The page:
The ships and woodlands of Assassin's Creed III and Black Flag can now step aside, as Assassin's Creed: Unity returns the eternal struggle between the Assassins and the Templars, and back to the familiar themes of Assassin's Creed II. Our new hero, Arno Dorian, is a handsome rapscallion, who has lost his family and now yearns for revenge, much in the way of one Ezio Auditore da Firenze. Instead of old Italy though, the new stage is set in revolutionary France.
The user interface has been tweaked somewhat, and for example, parkour is now managed with two buttons, which tell Arno if he should be heading up or down. This cuts down on some of the frantic fumbling that AC games are notorious for, but it hasn't eliminated it altogether. Stealth has its very own button now as well, but once again, the action is not quite as smooth as the developers had hoped for.
On the other hand, the combat system has experienced a more successful renovation. Mashing the attack button will no longer guarantee victory, and the smarter enemies really demand the player to pay attention. The health bars above the enemies flash when they are about to attack, but due to the tight camera angles, only one or two of them will actually be visible during a scuffle, which leads to a lot of attacks being launched and subsequently landed unseen.
The new parkour playground of Paris is indeed vast. The devs have modelled a wide selection of popular sights such as Notre Dame, but even the more everyday architecture is a joy to explore. The spirit of Paris is really present in this one, and it is one of the game's greatest strengths, perhaps even the greatest. There is also an opportunity to experience the city in some surprising contexts and time periods.
The in-game map with all the missions and collectibles looks like someone had taken a shotgun to it. There are more things to do and collect than anyone would ever even want, which somewhat makes us wonder if there isn't just a bit too much clutter here.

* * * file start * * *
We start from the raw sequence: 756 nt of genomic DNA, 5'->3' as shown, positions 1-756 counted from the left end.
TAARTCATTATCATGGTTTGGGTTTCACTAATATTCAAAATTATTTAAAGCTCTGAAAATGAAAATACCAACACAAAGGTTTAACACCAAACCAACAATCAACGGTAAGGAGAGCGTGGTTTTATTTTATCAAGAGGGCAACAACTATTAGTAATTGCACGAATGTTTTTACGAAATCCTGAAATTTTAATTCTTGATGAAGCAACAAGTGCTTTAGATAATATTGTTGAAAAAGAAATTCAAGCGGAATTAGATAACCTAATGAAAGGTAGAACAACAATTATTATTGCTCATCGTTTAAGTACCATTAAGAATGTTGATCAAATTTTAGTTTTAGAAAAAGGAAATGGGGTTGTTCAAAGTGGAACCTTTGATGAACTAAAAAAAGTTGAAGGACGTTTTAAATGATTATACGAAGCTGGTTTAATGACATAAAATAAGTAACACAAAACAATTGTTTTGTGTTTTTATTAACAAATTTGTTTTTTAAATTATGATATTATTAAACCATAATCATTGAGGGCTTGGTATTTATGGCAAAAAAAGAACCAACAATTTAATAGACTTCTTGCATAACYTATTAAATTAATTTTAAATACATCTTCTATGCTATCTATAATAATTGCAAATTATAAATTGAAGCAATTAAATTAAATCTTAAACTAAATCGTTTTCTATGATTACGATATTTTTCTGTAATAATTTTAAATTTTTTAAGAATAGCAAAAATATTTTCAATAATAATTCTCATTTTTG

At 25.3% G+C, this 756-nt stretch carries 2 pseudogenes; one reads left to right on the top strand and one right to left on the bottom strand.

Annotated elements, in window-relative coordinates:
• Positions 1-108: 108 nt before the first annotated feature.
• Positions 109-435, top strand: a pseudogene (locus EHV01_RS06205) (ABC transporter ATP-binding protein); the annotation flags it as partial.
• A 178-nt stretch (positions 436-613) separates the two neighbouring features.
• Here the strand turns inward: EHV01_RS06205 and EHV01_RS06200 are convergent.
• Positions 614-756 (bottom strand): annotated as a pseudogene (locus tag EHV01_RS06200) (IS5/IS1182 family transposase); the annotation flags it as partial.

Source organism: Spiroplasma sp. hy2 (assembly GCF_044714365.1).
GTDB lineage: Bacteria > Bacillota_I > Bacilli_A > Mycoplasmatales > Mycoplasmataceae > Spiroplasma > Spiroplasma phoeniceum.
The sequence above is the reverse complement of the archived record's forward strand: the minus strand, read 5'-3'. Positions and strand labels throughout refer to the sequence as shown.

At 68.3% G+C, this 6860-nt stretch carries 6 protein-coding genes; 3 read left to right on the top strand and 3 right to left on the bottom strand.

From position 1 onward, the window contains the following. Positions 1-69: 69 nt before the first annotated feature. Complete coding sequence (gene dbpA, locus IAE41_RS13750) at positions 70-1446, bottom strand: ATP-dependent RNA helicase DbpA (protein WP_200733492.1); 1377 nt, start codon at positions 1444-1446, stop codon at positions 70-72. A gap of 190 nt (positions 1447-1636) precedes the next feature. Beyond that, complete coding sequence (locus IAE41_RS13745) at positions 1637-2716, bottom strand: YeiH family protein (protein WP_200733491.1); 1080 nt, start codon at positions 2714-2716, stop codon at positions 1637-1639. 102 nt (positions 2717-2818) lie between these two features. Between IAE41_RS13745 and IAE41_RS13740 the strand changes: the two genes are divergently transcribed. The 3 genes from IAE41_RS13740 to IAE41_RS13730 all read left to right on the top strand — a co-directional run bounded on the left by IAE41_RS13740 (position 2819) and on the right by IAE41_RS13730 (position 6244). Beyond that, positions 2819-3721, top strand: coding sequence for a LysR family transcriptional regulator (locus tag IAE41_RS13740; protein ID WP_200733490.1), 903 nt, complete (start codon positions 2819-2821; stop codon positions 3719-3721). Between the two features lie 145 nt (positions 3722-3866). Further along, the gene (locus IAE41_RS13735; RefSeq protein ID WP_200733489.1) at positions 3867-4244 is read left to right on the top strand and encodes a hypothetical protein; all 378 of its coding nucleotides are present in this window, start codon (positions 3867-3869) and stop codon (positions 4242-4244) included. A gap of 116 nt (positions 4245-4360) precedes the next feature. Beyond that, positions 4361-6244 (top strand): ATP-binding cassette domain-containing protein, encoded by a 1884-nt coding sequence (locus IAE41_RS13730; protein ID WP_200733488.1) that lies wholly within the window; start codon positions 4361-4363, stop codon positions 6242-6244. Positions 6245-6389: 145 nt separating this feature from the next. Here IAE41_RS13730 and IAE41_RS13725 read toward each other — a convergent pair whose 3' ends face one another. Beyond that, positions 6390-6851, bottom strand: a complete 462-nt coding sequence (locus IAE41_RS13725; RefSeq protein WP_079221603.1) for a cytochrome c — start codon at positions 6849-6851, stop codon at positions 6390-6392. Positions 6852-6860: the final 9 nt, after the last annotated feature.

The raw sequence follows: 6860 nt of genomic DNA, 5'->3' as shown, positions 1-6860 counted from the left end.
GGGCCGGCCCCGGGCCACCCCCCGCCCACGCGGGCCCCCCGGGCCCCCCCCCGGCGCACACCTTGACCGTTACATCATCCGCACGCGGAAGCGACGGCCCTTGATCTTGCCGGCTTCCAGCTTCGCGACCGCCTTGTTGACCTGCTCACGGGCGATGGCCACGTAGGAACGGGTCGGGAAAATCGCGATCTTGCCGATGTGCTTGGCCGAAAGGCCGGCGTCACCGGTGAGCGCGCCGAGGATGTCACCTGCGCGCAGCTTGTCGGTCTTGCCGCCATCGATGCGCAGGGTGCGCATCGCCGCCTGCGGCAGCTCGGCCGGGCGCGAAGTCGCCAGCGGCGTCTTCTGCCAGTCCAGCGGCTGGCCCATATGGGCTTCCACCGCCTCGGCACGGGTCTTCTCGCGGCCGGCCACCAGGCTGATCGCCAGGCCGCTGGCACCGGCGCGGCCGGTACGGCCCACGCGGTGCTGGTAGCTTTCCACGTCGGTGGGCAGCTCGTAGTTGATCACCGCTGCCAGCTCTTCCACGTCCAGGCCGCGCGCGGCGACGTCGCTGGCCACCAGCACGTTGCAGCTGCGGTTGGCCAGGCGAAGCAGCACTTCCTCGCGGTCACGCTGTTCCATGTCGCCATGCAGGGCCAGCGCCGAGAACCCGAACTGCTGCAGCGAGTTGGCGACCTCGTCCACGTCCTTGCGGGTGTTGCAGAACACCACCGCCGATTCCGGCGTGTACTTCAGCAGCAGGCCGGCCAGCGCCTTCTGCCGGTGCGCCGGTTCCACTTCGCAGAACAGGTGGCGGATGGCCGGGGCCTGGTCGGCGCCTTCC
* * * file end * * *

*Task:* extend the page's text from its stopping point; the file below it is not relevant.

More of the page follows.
The actual plot of Assassin's Creed: Unity isn't really the handy new stepping on point that Ubisoft wanted. The player is supposed to learn of the Assassin's Creed universe alongside Arno, but his story, which shuttles between the two secret societies, doesn't really offer any kind of clear picture of why they are at each other's throats.
Even though the grand plans are left obscure, and there are some serious pacing issues with the plot, the dialog is mostly entertaining and Arno is, for the most part, a likeable character. He may even have potential to be a hero to the same extent as Ezio himself.
The central side-character in Unity is Élise de la Serre, the daughter of Arno's adoptive father, whom Arno considers a bit more than just a sister. The Romeo and Juliet story of the twosome serves as the more understandable plot line in the game, but even while Élise does at times shine as an interesting and powerful character in her own right, she is finally relegated to the role of window dressing, and a generator for convenient plot twists for Arno.
Unity is up-to-date graphically, and the new console architecture has really helped the facial animations. This new architecture has not cleansed the world of all the familiar bugs though. Arno fell through the bottom of the world several times during testing, and once got literally stuck in a horse's arse. Unity is still in better shape than its predecessors though, and will no doubt become more stable with future updates.
Along with the single-player campaign, there is of course a multiplayer element to Unity, though it appears in a radical new form. The beloved competitive multiplayer has been replaced with (fairly) seamless co-op and multiplayer missions.
This new take can be spectacular fun. Sometimes things just click and everyone is right where they should be at just the right time. Of course there will also be a lot of massive goofs, but there's a certain comedy value to those moments as well. You will want to invest in a good microphone though, as it is crucial for coordination.
Although we find this new form of multiplayer a fine, even a valuable addition to the AC formula, we'd have also like the inclusion of the traditional, competitive multiplayer. While it's normal to focus on the single-player experience, Assassin's Creed has always been an exception to this rule.
On the whole, Assassin's Creed: Unity is 'yet another Assassin's Creed game'. It's a mixed bag that is just bursting with a variety of activities, to the point where it somewhat loses its own focus along the way. There are some improvements, but they do not really set it apart enough from its predecessors.
At times it's glorious, but at the same time frustrating. It can be summed up in those moments when you are trying to craftily slip in through a window to stab a guard in the back of the neck, but instead end up leaping into a courtyard full of soldiers like a clumsy idiot. You will scream, swear and pound your head against the coffee table, and then you'll reload the game, because when it works, it really works.